Varietal: Champagne Blend
There are few areas in the world with a reputation quite as famous and respected as that of Champagne in France, and almost every wine region on earth has imitated or has been influenced by the careful process mastered by the wineries of Champagne. However, it is in the grape varietals which thrive in this region where the secrets to the Champagne's success can be found â€“ the acidic, flavorful Chardonnay grapes meeting the characterful Pinot Noir varietal, and coming together to produce something wonderful in the bottle. There are actually seven varietals allowed by French wine law for the production of Champagne wines, all of which are used by wineries to accentuate each others finest points and maintain the reputation of this very special region, the home to some extremely high quality grapes.
Of all the wine regions in Australia, the one which has been attracting the most attention and excitement in recent years is undoubtedly that of the Fleurieu peninsula, located close to Adelaide in the southern part of the country. The reason for all of the excitement surrounding this area is due to the fact that Fleurieu, being a peninsula, has plenty of interesting and unique micro-climates, resulting in a fascinating range of range. Indeed, the region has become known as one in which winemakers can practice a wide range of techniques, and produce a range of different wine styles depending on just where they grow their vines. Fleurieu is still most commonly associated with Shiraz and Cabernet Sauvignon wines, although recent years have seen plenty of experimentation when it comes to varietals cultivated.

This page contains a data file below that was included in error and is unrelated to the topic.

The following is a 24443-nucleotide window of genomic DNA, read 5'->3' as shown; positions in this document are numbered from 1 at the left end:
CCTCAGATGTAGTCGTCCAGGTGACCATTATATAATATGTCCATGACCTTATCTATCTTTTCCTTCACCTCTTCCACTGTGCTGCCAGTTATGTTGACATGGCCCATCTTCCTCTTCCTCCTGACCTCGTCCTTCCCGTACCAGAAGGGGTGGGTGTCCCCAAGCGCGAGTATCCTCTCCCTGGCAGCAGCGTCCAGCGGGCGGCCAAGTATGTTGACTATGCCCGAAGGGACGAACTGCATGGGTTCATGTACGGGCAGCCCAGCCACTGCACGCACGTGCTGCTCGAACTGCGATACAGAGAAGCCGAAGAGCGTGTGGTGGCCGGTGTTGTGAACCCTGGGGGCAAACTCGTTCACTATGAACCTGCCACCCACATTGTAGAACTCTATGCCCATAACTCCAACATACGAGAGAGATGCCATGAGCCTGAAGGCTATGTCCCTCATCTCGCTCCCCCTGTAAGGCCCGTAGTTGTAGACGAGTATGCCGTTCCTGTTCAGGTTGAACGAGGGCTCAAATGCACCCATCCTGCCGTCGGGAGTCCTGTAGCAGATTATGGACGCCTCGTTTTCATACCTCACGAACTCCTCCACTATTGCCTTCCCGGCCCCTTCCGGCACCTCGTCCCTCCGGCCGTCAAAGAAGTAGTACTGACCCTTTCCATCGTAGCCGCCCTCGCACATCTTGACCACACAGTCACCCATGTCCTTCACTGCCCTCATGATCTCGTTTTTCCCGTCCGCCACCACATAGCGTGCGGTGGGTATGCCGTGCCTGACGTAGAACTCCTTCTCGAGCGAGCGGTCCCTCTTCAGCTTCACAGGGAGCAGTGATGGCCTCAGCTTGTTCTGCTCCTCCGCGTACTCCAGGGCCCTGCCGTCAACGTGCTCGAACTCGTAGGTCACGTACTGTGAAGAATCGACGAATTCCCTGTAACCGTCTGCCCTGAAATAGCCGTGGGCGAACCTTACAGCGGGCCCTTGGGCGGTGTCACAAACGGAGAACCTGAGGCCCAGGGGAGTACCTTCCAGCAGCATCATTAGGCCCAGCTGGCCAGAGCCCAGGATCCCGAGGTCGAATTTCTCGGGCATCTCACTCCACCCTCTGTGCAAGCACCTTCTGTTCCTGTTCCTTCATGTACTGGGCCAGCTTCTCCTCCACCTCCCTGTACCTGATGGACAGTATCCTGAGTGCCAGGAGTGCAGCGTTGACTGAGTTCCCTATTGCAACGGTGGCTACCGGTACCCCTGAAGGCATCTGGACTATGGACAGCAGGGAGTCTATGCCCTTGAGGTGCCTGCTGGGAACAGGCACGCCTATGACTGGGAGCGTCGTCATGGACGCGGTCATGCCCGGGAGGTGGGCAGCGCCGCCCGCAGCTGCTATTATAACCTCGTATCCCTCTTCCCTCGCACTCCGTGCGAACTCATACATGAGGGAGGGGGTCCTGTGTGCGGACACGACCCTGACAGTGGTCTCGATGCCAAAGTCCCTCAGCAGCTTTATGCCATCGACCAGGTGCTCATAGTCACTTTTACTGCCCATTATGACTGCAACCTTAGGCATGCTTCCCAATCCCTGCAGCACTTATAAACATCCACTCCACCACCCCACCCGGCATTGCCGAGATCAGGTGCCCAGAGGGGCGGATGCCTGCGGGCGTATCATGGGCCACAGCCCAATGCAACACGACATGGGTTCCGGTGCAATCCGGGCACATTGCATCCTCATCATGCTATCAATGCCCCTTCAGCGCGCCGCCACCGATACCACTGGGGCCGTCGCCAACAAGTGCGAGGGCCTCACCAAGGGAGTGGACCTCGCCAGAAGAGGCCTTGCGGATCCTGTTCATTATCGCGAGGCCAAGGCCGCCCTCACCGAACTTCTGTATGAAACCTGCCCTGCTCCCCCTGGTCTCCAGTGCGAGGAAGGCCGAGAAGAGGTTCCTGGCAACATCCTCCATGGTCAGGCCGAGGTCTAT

Despite much of Australia being covered by dry, arid deserts and bushland, the southern regions of the country and islands such as Tasmania have proved to be ideal for vineyard cultivation and wine production. The fertile soils and brisk oceanic breezes, coupled with the blazing Australian sunshine allow the grapes to grow to full ripeness before a late harvest, resulting in hugely flavorful wines which appeal to a wide international audience. Combine this with the experimental and daring approach Australian wineries have in regards to wine production, and it becomes clear why Australia has relatively quickly become something of a world leader when it come to exporting their produce to Europe and America. The Shiraz and Chardonnay grape varietals have produced the most successful and broadly appreciated results over the decades, however, in more recent years wineries have begun experimenting with a much wider range of grape varietals, demonstrating how Australian wineries are continuing to adapt and develop alongside international palates.